When unmarried parents have a child, there are sometimes additional hurdles to jump through in order to show that the man is, in fact, the biological father of the child. Proof of parentage is important for a number of reasons, including establishing visitation rights or child support responsibilities. But if one parent is not amenable to the paternity determination, a paternity dispute often results.
Like any new father, Kayne West was excited to announce that he and Kim Kardashian are expecting Hollywood's newest baby. But the excitement may soon turn to frustration as the couple deals with complications stemming from Kardashian's marriage to basketball star, Kris Humphries. A paternity dispute in the media spotlight is something the couple probably wants to avoid.
There are a number of reasons why someone might request a paternity test. A mother may be seeking child support from the father or a father may want to establish himself as a biological parent. The issues generally only affect unmarried parents, but new technology could play a big role in paternity disputes and other family law matters.
When parents are not married, there is no assumption of parentage, and it may become necessary to determine the paternity of a child. Under a previous Michigan law, the husband was presumed to be the biological parent of children born during marriage. But this law no longer stands. Michigan's governor recently signed a new law that allows biological fathers the ability to pursue their rights as a parent.
It sounds like a movie script. A judge in Genesee County faces a lawsuit by another attorney for failure to pay child support. The attorney claims that the judge is the father of her two children but that he did not help support the children. Ironically, the judge is renowned for being an advocate for responsible fathers.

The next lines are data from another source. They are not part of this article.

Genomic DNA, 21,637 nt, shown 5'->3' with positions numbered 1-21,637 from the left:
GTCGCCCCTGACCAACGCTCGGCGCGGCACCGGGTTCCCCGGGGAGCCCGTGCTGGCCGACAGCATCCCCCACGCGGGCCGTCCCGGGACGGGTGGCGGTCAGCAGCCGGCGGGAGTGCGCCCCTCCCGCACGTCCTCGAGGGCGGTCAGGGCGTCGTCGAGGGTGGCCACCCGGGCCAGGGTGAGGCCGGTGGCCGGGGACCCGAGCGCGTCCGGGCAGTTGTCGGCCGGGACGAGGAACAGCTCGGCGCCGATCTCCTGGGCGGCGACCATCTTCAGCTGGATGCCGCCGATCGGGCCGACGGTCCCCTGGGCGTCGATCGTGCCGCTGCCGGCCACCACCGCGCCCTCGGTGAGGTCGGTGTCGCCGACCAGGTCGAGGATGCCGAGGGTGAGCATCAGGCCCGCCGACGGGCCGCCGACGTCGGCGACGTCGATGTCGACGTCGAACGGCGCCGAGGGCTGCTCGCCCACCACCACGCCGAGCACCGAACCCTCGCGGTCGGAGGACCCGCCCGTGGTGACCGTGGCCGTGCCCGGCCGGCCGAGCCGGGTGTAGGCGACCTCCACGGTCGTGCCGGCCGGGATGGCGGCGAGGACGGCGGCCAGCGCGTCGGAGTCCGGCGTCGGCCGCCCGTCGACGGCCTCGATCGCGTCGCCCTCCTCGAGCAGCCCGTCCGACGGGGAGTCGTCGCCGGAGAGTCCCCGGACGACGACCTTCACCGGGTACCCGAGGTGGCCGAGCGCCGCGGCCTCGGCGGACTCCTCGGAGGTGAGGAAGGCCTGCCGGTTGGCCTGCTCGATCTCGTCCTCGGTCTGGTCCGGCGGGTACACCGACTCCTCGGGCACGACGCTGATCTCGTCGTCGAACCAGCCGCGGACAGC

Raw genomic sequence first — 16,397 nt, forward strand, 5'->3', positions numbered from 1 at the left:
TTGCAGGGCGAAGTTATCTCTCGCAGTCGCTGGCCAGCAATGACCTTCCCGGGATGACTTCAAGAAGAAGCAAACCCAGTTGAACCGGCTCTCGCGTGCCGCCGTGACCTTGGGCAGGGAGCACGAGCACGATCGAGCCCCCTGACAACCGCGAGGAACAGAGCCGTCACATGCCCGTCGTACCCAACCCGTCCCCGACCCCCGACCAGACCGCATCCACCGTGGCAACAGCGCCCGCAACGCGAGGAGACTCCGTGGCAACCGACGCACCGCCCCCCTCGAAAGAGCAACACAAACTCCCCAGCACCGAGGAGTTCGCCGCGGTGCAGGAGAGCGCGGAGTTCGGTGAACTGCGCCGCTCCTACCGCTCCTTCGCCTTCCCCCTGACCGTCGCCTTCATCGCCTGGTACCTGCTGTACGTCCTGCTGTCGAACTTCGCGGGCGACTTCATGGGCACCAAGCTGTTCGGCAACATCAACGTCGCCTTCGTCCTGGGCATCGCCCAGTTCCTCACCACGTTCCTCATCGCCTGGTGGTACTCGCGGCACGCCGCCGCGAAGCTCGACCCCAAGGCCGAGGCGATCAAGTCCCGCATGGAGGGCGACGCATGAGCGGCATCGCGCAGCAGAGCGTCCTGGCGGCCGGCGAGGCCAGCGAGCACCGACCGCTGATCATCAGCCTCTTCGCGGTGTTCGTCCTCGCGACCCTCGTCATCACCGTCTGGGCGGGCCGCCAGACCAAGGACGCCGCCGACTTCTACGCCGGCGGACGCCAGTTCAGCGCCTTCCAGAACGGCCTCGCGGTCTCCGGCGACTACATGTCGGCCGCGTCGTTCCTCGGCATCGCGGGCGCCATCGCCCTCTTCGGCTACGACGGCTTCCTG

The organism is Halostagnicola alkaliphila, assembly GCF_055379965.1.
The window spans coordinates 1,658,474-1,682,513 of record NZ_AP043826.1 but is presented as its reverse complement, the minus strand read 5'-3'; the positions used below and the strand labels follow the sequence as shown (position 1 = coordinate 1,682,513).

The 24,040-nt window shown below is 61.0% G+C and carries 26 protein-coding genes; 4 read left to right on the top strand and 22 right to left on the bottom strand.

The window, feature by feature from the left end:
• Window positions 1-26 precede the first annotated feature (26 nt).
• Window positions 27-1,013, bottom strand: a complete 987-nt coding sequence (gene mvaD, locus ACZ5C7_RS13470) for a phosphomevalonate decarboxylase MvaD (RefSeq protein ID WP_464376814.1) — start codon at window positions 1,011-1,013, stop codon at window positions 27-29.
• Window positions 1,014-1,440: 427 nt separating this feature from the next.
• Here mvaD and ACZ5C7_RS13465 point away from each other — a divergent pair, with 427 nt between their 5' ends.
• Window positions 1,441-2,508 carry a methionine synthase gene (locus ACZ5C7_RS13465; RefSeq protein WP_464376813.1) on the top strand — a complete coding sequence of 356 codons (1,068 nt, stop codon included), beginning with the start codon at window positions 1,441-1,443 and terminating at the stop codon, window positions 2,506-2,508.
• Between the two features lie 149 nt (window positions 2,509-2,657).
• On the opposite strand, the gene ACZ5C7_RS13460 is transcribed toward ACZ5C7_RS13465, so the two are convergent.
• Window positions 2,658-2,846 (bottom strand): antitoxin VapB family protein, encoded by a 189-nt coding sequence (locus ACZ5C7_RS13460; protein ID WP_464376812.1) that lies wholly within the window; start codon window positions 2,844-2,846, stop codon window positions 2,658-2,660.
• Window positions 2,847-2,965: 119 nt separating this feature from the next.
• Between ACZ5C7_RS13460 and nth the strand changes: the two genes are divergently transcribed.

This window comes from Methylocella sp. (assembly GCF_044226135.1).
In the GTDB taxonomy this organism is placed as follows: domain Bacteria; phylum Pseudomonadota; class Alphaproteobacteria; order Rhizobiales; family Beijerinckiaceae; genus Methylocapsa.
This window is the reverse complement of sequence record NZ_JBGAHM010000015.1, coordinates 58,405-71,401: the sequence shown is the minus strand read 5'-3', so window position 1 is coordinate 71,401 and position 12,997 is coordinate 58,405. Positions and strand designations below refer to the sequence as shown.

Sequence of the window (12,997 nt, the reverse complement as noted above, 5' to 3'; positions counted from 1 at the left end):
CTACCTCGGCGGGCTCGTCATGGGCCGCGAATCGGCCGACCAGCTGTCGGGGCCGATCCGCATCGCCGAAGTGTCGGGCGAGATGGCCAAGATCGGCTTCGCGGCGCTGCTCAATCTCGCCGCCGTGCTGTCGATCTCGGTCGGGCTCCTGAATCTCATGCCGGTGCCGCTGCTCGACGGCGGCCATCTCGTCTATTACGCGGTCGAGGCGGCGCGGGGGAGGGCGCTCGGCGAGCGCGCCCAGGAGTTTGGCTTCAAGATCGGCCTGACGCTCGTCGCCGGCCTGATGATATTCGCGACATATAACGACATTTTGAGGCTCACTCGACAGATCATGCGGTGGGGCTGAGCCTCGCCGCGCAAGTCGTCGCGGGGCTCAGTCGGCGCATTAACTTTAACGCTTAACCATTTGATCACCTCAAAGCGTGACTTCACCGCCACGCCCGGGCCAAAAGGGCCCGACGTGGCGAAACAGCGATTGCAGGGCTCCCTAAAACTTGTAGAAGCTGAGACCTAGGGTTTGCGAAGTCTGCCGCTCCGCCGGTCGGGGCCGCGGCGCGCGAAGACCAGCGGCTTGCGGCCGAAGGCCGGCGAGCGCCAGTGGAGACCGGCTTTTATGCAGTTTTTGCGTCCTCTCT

On June 12, 2012, Gov. Snyder signed into law the "Revocation of Paternity Act," which changed years of firmly established law concerning a putative father's ability to seek custody rights to children born or conceived during a marriage. Under the old paternity act (established in 1956), husbands were given legal rights to the children of their wives, regardless of whether or not the husband was the biological father. Unless a court had determined that a child was not the child of a marriage, a biological father had absolutely no right to petition the court to seek custody or visitation with his child. The new legislation permits a biological father to establish paternity of a child born or conceived during a marriage provided certain specific circumstances exist. A motion under each section must be filed within 3 years after the child's birth or within 1 year after the date of the order of filiation, whichever is later. Upon request, a court may extend the time for filing an action or motion under this act.